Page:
Some golfers prefer to add markings to their golf balls so they can easily identify them, while others don’t bother. If you have a regular foursome then it might not be necessary to mark your balls. However, if you often play with different people or in tournaments, it would be helpful to mark your balls so you don’t accidentally end up using someone else’s ball. Ultimately, it’s up to you to decide whether or not to add identifying markings to their golf balls but you do need to be able to positively ID it. I’ve always added my own markings when I was playing in a competition to be on the safe side.
What Does The Color Of The Number On A Golf Ball Mean?
Most manufacturers will differentiate between different models in the same product line by using different colors for the identification number. Pro V1 balls have their identification number in black while Pro V1x is red.
Occasionally you might get something a little more out of the ordinary. Justin Rose managed to get balls with numbers in gold-colored paint after winning the Olympic medal in Rio de Janeiro.
Why Does My Golf Ball Have A Three Digit Number On It?
If you have a golf ball with a three-digit number on it then most likely that is referring to the number of dimples on the golf ball. For the first few years of production, the Pro V1 had 392 on the side because it had 392 dimples. If you happen to come across one with 392 on it then you know it was produced between 1999 and 2006. Probably best to leave one’s that old for the practice ball bag.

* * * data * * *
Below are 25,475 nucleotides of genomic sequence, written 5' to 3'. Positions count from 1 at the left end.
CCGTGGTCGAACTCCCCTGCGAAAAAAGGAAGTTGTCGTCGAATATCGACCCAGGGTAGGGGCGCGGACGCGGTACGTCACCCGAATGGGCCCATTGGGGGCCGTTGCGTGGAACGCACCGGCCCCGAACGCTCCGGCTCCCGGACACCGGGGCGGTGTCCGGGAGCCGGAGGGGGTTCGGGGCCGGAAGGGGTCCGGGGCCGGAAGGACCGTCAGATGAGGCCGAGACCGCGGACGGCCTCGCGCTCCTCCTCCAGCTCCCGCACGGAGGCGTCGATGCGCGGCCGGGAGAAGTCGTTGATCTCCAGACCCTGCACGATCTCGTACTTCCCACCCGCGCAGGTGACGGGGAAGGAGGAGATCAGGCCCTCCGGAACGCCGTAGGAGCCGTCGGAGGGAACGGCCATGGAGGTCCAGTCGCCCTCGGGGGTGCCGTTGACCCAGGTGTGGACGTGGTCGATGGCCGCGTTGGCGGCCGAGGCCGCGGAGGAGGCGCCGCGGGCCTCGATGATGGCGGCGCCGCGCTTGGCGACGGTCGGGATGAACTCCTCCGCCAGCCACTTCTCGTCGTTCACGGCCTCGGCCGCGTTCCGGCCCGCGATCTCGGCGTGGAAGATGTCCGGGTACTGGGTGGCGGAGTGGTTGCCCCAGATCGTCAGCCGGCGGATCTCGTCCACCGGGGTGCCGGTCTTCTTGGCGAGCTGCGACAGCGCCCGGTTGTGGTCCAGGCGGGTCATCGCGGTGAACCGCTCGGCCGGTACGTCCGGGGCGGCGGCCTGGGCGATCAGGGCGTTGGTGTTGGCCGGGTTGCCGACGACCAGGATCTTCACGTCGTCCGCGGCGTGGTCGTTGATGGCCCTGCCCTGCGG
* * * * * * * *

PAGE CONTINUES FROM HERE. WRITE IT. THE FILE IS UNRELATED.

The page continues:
Why Does My Golf Ball Have A Two Digit Number On It?
Up until the last 20 years or so, it wasn’t unusual for ball companies to specify the compression rating of the ball on the cover. The Titleist Professional was available as a 90 or 100. The slightly softer ball would have 90 printed on it.
On modern golf balls, it is more likely to be purely an identification number since most manufacturers don’t bother advertising the compression much less print it on the golf ball
Why Does My Golf Ball Have A Single Digit Number On It?
Most ball manufacturers print a single-digit number on their balls purely for identification purposes. Lots of people like to play Titleist Pro V1 balls. In a typical box of 1 dozen, each sleeve would be printed with a 1, 2, 3 or 4.
This is a quick and easy way for you to avoid mixing up balls with your playing partners or yourself if you are playing multiple balls!
What Are X-Out Golf Balls?
X-Out (XXXX-Out) golf balls are imperfect balls that are sold off cheaply by golf ball manufacturers. Something has gone wrong during the production process which means the ball is not considered good enough for normal retail channels. More often than not this is merely an aesthetic reason such as the brand name or logo has been printed incorrectly. If you are playing in a competition where the organizers have adopted the local rule that all players use balls on the conforming list then you can’t use such a ball.
If there is no clear evidence that the ball does not conform to the rules of golf then you could use it where the conforming ball list rule is not in effect.
Why Do Golf Balls Have Numbers On Them: Conclusion
Hopefully that’s cleared up any confusion you have on the reasons for numbers being printed on the cover of a golf ball.